In his TED Talk—on home, travel, and stillness—author Pico Iyer refers to the words of the French author Marcel Proust:When I Googled that phrase, I came up with several similar, though slightly different, versions. The most popular one comes up on over 800,000 sites, often used, as Iyer did, in the context of travel:But I wasn’t done yet. I don’t trust “famous quote” sites, nor do I trust the democracy of the Internet.
Drivers are set for up to seven months of misery when work gets underway on a major Tyneside route on January 28. The essential repair work, on Heworth roundabout, is expected to have a significant impact on traffic and the 42,000 motorists who use the route every day are being warned to prepare themselves in advance. The works will mean:The work is expected to take between six and seven months and structural engineers say it is essential.
North East councils are forking out hundreds of thousands of pounds in order to deal with the roll-out of Universal Credit, according to Labour. The party’s shadow employment minister Margaret Greenwood has claimed local authorities are diverting funds to prepare for the benefits shake-up. She said councils are having to dip into their own resources to cover rent arrears and provide support as the comprehensive new benefit system is put in place.
Muck Rack makes it simple to find people, tweets, or articles that mention any name, keyword, company, hashtag etc. We've compiled this guide to help you make the most of your search.
Selecting a term
Start searching tweets, articles from media outlets, articles mentioned in tweets, journalists'
names, titles and bios with some suggested searches:
Companies or Topics (e.g. iPhone, Microsoft)
Phrases (e.g. "cloud computing") — use quotes to keep the terms together
Twitter handles (e.g. @username) — returns those who have mentioned or replied to
Names (e.g. "David Pogue")
Hashtags (e.g. #sxsw, #london2012)
Bio details (e.g. vegan, Olympics, father)
Muck Rack's Advanced Search allows for many boolean operators.
Find results that mention multiple specified terms, use AND or
+. For example, ensure each result contains both Elon Musk and Mark Zuckerberg by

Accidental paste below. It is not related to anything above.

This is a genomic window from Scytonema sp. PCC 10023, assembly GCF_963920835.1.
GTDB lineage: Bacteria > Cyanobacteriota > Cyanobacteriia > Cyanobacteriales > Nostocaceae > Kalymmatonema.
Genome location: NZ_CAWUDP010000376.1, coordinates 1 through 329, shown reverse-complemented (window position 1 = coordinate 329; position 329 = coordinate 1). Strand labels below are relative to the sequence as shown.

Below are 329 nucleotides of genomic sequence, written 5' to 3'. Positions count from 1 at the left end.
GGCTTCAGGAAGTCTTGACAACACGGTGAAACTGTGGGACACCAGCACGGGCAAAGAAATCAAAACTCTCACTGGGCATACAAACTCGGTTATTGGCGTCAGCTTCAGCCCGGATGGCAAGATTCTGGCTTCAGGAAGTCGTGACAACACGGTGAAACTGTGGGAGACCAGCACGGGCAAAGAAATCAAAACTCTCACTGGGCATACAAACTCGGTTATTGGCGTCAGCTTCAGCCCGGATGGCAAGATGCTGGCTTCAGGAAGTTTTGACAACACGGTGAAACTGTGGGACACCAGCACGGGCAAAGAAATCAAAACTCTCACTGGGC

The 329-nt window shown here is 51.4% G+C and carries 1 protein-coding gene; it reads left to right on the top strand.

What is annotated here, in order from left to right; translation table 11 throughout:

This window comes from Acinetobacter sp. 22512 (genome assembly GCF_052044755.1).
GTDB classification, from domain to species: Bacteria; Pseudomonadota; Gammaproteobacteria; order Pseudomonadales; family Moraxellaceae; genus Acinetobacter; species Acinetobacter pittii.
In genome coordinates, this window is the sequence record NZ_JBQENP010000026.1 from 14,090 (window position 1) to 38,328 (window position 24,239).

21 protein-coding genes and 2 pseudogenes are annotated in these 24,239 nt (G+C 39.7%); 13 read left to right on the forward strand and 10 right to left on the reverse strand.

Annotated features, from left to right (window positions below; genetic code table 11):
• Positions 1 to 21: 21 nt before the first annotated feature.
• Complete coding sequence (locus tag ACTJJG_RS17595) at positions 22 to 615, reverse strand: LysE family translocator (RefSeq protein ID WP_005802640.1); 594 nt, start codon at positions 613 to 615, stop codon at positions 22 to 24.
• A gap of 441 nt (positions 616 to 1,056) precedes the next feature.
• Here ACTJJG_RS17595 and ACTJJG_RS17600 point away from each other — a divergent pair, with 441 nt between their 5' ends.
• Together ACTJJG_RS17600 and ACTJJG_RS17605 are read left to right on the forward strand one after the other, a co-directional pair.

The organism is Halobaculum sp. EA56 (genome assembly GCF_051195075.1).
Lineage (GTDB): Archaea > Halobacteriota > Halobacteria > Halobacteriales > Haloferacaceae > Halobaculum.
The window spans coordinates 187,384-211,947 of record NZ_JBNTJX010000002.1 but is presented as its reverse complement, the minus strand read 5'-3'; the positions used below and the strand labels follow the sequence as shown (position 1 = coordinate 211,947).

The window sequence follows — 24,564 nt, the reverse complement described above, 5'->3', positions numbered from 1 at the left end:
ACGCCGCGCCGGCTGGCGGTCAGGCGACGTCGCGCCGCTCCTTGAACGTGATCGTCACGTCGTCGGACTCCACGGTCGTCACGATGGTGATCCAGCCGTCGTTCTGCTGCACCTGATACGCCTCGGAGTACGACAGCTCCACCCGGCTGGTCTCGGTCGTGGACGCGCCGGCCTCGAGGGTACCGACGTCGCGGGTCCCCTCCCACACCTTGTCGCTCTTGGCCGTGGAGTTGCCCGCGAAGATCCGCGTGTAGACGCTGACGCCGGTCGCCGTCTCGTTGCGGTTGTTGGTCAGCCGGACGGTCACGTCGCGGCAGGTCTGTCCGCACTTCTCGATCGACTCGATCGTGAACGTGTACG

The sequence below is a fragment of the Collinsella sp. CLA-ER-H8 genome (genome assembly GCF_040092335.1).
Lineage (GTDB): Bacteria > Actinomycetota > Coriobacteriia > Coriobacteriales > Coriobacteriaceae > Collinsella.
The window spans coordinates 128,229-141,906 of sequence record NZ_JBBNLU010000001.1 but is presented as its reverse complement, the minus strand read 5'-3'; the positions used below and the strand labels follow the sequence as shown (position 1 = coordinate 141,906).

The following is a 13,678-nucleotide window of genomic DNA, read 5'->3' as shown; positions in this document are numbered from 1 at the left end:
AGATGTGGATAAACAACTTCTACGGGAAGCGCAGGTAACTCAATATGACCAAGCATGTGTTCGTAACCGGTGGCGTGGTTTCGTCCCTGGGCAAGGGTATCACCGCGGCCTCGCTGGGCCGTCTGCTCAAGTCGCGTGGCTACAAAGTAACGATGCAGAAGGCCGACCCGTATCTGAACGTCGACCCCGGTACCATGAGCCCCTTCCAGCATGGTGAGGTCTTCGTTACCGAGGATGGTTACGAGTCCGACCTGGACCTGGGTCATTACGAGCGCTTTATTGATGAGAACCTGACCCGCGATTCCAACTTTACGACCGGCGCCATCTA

searching Musk AND Zuckerberg or Musk + Zuckerberg.
Use the operators OR or , to broaden your search when you'd like either of
multiple terms to appear in results. (This is the default behavior of our search when no operators
are used). For example, results will contain either cake or cookie by searching cake OR cookie or cake,cookie
Use NOT or - to subtract results from your search. For
example, searching Disney will yield results about the Walt Disney Company as well as Walt Disney
World Resort. To exclude mentions of Disney World, search for Disney -World or Disney
When using one of these operators with a phrase, enclose it in quotation marks. For example, you can
find results about smartphones excluding Apple's iPhone 4S by searching smartphone -"iPhone
Exact case matching or punctuation
If you're searching for a brand name or keyword that relies on specific punctuation marks or capitalization, you can
find results that match your exact query by adding matchcase: before the keyword you're searching for, like matchcase:E*TRADE .
Use parentheses to separate multiple
boolean phrases. For example, to find journalists talking about having fun in Disney World or
Disneyland, search for ("disney world" OR disneyland) AND fun.
An asterisk can be used to search for any variation of a root word truncated by the asterisk. For example, searching for admin* will return results for administrator, administration, administer, administered, etc.
A near operator is an AND operator where you can control the distance between the words. You can vary the distance the near operation uses by adding a forward slash and number (between 0-99) such as strawberries NEAR/10 "whipped cream", which means the strawberries must exist within 10 words of "whipped cream".